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Policing Space

Policing Space: Territoriality and the Los Angeles Police Department

Steve Herbert
Copyright Date: 1997
Edition: NED - New edition
Pages: 208
https://www.jstor.org/stable/10.5749/j.ctttsj2f
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  • Book Info
    Policing Space
    Book Description:

    Policing Space is a fascinating firsthand account of how the Los Angeles Police Department attempts to control its vast, heterogeneous territory. As such, the book offers a rare, ground-level look at the relationship between the control of space and the exercise of power.

    eISBN: 978-0-8166-8769-5
    Subjects: Political Science

Table of Contents

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  1. Front Matter
    (pp. i-iv)
  2. Table of Contents
    (pp. v-vi)
  3. PREFACE AND ACKNOWLEDGMENTS
    (pp. vii-x)
  4. INTRODUCTION
    (pp. 1-8)

    IT HAD BEEN A TYPICAL Saturday night in the Wilshire Division—the call load was high, the range of calls variable (from loud parties to shots fired), the need for help from units from other divisions occasional. It was typically busy, but not especially eventful.

    This busy complacency was shattered by the sudden dominance on the radio by reports of a pursuit. The chase actually began in the Hollywood Division but took over the Wilshire frequency because the two units are contiguous. And, indeed, the pursuit flowed into Wilshire, where, near a busy intersection, the suspect stopped his newly stolen...

  5. 1. TERRITORIALITY AND THE POLICE
    (pp. 9-24)

    THE INTERSECTION OF FLORENCE AND Normandie Avenues is now world famous as the “flashpoint” of the 1992 civil unrest in Los Angeles. It was the scene of the brutal beating of trucker Reginald Denny, and of a general mayhem that reputedly spread from there to the rest of South Central Los Angeles. Born at Florence and Normandie, the common narrative holds, a contagion of anarchy engulfed surrounding neighborhoods in chaos and destruction.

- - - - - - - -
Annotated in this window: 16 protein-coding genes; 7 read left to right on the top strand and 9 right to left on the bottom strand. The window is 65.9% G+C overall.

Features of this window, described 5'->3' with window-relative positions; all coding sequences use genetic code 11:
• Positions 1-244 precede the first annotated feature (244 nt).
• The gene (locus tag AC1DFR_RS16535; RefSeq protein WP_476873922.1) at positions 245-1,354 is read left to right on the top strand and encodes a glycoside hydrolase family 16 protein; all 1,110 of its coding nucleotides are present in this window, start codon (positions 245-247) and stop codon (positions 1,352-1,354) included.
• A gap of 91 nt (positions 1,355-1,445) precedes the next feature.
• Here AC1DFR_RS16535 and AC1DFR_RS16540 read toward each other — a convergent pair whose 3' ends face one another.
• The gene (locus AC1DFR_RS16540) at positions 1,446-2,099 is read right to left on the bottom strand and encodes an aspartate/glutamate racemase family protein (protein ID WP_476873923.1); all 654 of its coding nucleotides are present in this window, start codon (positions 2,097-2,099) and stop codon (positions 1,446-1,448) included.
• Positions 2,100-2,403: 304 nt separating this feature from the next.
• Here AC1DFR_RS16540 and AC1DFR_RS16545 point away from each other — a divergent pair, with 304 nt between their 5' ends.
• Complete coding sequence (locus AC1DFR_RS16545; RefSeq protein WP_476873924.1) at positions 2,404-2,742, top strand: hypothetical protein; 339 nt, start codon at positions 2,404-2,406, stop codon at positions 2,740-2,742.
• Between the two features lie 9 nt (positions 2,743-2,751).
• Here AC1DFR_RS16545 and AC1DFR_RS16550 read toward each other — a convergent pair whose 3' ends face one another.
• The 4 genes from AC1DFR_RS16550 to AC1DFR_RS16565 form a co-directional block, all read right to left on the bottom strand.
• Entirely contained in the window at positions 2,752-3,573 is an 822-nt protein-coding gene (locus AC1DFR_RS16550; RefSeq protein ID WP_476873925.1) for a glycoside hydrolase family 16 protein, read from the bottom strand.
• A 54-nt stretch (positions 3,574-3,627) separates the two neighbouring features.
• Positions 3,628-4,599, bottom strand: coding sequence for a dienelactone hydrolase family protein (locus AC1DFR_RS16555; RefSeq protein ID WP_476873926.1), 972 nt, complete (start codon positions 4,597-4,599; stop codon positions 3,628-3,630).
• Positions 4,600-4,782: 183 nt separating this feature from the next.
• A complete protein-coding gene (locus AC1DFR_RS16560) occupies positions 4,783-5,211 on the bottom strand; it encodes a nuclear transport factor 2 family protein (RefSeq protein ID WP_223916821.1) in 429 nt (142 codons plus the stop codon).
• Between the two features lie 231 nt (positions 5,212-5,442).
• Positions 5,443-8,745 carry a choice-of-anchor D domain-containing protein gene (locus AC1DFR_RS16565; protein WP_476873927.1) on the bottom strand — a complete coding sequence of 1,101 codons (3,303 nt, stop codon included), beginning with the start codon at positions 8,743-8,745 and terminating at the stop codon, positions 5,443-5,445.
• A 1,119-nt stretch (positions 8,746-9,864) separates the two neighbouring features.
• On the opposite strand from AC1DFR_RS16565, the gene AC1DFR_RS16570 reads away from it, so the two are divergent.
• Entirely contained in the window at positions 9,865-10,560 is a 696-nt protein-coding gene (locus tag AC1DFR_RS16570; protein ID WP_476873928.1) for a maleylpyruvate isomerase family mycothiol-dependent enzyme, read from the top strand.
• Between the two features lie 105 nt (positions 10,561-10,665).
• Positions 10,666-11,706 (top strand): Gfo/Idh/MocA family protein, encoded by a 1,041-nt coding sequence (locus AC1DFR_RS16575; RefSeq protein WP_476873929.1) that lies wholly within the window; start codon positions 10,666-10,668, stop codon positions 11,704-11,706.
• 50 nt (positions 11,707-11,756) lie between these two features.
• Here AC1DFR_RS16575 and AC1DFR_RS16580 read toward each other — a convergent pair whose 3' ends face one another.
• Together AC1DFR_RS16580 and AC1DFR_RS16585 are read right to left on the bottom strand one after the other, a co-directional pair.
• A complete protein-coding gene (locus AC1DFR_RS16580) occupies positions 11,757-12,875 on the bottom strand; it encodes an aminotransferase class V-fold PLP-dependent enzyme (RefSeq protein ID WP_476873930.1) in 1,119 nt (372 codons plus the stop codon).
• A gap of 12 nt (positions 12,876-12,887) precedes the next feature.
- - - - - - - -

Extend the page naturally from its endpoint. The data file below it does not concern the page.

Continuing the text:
Despite the seeming logic of this narrative, however, significant unrest occurred earlier elsewhere,¹ and it is not clear why Florence and Normandie has become the vaunted flashpoint of...

  6. 2. THE SETTING AND THE RESEARCH
    (pp. 25-34)

    THE WILSHIRE DIVISION IS ONE of eighteen patrol divisions of the Los Angeles Police Department (see Map I). It encompasses an area of about six square miles. The northern boundary is Beverly Boulevard. For most of the division, the eastern boundary is Normandie Avenue, the southern boundary the Santa Monica Freeway, and the western boundary La Cienega Boulevard. The southwest portion of the division, an irregularly shaped area south of the Santa Monica Freeway, is an exception to those boundaries (see Map 2).

    The social landscape of the Wilshire Division is tremendously varied. There is a significant mix of commercial...

  7. 3. THE LAW AND POLICE TERRITORIALITY
    (pp. 35-58)

    POLICE RESEARCHERS HISTORICALLY HAVE DEVOTED much attention to the issue of discretion. Many early and influential analyses of the police demonstrated that, regardless of what legal or bureaucratic regulations might stipulate, police officers possess considerable autonomy in the field.¹ According to this line of thought, legal and bureaucratic dictates are neither unambiguous nor capable of covering all possible contingencies. Further, officers are not directly supervised during most incidents. As a result, considerable variability is introduced into modern policing.

    Various factors—the time of day, the personal characteristics of individual officers, the nature of the call for service, the demeanor of...

  8. 4. THE BUREAUCRATIC ORDERING OF POLICE TERRITORIALLY
    (pp. 59-78)